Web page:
Cold desert plants and animals

Updated February 21, 2017

Cold deserts are also known as polar deserts. Antarctica is the earth's largest cold desert, and the Arctic is the second largest. They are environments that receive less than 10 inches of rain or snow per year and that have extremely cold temperatures year-round---a cold desert never rises above 10 degrees Celsius in the summertime. Most of the Antarctic continent is made up of ice; only about 2 per cent of the land mass is barren rock. The type of environment represented by cold deserts is called tundra. This makes for a very harsh environment for plants and animals to survive in, but there are more than you might suspect.


Aristotle, the famous Greek scholar, theorised in 350 B.C. that the Arctic and the Antarctic were actual landmasses at the top and bottom of the world. "Arctic" comes from the Greek word "arkticos," meaning "bear." It wasn't until 1820 that the explorer Fabian von Bollinghausen saw the Antarctic. After that time, seal hunting began in the cold waters off the Antarctic. Whaling also was an active hunting activity in Antarctic waters, beginning in the 1800s. According to National Geographic, when the first adventurers set foot on the continent, they discovered lice, mites, springtails and wingless flies.


Penguins are the familiar birds that live in Antarctica, but not in the Arctic. They do not fly but can leap from the water onto land. They spend much of their time in the icy water. Seventeen species of penguin exist. One of the most common is the Adelie penguin, which grows to about 30 inches tall. They eat fish, krill and other small crustaceans (snail-like creatures). About five million Adelie penguins exist. Other species of penguin include the Emperor penguin, the Gentoo and the Chinstrap. Some penguins are found as far north as the Galapagos Islands, off the coast of South America. Penguin populations are not currently threatened.

Blue Whales

The largest creature on either sea or land is the blue whale. They grow to become 79 to 100 feet at maturity. They are a baleen whale, which means they do not have teeth but instead have plates inside their mouths that filter food from water. Typically blue whales are found in colder water areas. Their average weight ranges from 130 to 150 tons. Their diet consists of krill, which are similar to small shrimp. The blue whale is on the endangered species list.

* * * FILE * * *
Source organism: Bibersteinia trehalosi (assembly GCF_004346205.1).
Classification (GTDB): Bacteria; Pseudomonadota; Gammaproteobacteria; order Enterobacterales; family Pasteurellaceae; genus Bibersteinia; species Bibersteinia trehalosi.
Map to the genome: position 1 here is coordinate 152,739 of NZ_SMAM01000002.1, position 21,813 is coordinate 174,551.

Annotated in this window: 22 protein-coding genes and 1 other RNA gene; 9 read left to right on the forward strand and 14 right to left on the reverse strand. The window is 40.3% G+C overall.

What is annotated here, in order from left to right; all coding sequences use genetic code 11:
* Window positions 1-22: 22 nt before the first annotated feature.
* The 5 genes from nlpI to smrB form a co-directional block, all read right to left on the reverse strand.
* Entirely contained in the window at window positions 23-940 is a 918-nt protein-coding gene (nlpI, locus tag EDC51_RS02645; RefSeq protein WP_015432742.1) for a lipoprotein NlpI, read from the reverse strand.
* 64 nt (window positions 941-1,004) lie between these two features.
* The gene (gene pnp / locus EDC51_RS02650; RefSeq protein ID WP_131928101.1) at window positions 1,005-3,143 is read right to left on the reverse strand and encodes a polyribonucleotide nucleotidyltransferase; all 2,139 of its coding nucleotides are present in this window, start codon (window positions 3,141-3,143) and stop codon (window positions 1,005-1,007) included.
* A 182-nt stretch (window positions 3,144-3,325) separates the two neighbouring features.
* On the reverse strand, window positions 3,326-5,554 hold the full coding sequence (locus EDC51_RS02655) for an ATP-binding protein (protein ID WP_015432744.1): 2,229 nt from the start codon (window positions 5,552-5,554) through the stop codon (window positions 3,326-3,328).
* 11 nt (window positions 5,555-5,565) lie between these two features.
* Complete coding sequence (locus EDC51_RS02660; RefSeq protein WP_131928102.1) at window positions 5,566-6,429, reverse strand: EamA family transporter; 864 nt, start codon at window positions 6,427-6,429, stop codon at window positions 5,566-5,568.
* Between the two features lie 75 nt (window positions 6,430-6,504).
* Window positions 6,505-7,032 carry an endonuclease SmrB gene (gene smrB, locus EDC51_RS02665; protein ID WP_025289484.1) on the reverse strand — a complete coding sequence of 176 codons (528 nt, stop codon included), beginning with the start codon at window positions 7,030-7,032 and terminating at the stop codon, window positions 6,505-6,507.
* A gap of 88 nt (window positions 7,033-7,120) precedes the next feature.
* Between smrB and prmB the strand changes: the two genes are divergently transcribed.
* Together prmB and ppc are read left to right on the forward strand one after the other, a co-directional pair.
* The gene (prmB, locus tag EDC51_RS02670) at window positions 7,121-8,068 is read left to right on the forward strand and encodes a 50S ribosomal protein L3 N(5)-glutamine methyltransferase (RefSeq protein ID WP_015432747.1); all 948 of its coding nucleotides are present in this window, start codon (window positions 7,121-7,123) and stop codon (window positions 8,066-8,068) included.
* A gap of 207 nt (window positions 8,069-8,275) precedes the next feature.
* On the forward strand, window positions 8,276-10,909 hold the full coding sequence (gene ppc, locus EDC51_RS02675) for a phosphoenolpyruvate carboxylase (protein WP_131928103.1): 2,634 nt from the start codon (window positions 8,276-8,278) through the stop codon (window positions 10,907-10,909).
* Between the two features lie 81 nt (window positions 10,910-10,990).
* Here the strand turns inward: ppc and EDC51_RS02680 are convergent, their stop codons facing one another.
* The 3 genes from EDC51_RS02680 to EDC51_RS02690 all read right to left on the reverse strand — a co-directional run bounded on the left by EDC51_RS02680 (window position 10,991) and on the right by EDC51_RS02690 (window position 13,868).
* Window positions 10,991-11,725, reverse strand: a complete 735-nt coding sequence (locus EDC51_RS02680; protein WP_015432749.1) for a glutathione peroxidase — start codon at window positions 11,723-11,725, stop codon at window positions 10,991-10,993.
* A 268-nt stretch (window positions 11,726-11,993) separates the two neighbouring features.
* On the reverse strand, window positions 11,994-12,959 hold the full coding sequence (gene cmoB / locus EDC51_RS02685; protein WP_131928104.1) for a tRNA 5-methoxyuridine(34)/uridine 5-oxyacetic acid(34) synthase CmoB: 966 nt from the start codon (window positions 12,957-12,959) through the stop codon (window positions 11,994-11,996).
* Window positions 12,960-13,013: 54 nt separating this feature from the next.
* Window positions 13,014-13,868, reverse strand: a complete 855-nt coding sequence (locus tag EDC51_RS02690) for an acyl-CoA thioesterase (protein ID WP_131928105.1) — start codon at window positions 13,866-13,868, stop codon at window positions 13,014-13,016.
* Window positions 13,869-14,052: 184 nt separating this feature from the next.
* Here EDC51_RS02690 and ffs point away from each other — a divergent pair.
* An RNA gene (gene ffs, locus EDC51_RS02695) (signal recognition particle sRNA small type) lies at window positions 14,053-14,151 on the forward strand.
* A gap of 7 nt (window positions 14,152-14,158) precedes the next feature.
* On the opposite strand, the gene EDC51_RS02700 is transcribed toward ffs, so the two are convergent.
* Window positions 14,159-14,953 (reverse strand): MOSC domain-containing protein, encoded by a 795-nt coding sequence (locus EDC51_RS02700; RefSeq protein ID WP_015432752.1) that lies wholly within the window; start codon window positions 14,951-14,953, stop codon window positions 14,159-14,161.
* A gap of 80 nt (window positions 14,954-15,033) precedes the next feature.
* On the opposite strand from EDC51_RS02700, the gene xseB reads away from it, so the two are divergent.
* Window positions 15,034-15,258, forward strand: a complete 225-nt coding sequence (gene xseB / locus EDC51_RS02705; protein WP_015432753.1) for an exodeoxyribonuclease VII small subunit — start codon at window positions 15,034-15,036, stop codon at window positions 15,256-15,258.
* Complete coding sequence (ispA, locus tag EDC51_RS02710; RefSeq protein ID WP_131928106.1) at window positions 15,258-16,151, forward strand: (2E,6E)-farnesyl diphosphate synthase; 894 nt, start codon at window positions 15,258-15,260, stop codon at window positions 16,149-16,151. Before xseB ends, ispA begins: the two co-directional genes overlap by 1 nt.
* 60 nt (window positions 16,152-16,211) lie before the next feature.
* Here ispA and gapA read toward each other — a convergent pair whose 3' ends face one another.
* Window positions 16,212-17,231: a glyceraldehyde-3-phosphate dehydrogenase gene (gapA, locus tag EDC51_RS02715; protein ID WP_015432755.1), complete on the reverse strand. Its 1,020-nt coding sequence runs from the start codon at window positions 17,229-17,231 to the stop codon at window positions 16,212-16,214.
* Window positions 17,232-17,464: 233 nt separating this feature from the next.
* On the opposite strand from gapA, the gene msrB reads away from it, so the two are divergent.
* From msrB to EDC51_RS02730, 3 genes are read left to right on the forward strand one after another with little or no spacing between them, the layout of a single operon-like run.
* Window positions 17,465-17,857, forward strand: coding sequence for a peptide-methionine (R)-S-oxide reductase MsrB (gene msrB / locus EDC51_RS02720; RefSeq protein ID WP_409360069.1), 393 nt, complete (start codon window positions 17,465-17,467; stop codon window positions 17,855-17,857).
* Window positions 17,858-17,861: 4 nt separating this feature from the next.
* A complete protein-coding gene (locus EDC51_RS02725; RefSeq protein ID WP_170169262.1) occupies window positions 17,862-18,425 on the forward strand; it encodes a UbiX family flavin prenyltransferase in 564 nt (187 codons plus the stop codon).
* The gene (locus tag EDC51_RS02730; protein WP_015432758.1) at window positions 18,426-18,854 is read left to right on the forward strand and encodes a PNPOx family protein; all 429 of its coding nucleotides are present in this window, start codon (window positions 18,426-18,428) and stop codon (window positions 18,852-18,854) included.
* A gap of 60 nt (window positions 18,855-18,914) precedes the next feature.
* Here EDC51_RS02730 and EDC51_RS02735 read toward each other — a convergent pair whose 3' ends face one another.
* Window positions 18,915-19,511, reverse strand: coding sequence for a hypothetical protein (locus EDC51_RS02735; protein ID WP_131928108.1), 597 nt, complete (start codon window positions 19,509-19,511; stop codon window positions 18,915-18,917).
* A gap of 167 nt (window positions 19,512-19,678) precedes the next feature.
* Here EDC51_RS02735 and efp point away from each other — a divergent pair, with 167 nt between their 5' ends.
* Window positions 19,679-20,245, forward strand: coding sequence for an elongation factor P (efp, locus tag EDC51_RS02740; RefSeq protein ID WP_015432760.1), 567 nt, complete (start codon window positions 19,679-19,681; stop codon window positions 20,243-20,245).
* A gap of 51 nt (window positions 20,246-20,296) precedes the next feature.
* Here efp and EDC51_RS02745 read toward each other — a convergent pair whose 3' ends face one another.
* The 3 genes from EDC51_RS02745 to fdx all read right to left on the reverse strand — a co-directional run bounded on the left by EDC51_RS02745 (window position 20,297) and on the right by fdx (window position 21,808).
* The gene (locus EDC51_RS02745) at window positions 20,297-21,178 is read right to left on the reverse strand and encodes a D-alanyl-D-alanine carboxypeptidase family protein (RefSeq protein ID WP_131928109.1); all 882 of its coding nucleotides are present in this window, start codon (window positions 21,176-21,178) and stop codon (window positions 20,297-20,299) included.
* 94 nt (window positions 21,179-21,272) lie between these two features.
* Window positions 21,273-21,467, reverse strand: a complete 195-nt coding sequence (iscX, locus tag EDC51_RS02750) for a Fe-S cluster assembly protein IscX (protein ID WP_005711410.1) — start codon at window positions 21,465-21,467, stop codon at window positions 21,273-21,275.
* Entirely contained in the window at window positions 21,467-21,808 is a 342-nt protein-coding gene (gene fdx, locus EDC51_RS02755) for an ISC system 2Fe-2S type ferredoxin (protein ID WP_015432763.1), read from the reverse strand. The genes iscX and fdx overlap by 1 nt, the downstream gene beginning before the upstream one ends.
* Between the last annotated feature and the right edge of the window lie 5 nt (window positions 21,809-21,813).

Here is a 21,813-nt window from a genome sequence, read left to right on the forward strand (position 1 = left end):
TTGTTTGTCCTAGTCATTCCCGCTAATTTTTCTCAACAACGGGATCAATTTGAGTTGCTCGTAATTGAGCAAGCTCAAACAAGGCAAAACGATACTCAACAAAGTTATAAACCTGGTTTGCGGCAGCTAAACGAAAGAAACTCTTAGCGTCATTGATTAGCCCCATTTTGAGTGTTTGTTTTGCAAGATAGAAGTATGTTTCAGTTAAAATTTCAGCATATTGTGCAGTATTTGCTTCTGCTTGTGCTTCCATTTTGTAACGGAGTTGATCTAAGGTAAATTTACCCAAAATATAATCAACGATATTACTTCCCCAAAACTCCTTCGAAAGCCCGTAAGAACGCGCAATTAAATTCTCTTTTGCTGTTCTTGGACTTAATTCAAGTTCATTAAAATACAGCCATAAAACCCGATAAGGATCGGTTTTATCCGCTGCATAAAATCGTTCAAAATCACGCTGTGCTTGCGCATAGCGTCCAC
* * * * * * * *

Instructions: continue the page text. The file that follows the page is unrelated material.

Plants that grow in the Arctic regions must be very hardy and adapted to the extreme winter cold of these environments. As with many other annual plants, cold desert plants have a summertime growing season, but in the Arctic and Antarctic that season is short---often wildflowers and the other plants that manage to survive here are active only from June to July. Some of the names of the cold desert plants might sound familiar because other members of their genus grow in more temperate areas of the world. According to Saskatchewan Schools' Arctic Plant Life website, you can expect to find purple saxifrage, mountain avens, wild crocus, arctic poppies, buttercups, cinquefoil, moss campion, campanulas, arctic azaleas and arctic lupin. Several types of mosses, grasses, herbs and lichens also live here. Even some shrubs make the Arctic their home: among them are two small varieties of willow. In the Antarctic, the list is longer and includes algae, mosses, lichens, valerian, viola, yarrow, some succulents in the genus Sedum, aster, saxifrage, plantains in the genus Plantago (not bananas), a buckwheat (Polygonum genus), oxalis, lotus, mimulus, a type of wild lettuce (Lactuca) and gentian.

Global Warming

Many species of plants and animals are already classified as endangered in the cold desert regions such as the Arctic and the Antarctic. For example, in the Antarctic, four species of whale are classified as endangered. In the Arctic, three species of seal are being considered for the endangered species list, and the polar bear is currently on the list. In a May 30, 2008 article on, some scientists propose that all Arctic species should be listed as endangered because of the threat of global warming.

Cite this Article A tool to create a citation to reference this article Cite this Article

About the Author

Barbara Fahs lives on Hawaii island, where she has created Hi'iaka's Healing Herb Garden. Fahs wrote "Super Simple Guide to Creating Hawaiian Gardens" and has been a professional writer since 1984. She contributes to "Big Island Weekly," "Ke Ola" magazine and various websites. She earned her Bachelor of Arts at University of California, Santa Barbara and her Master of Arts from San Jose State University.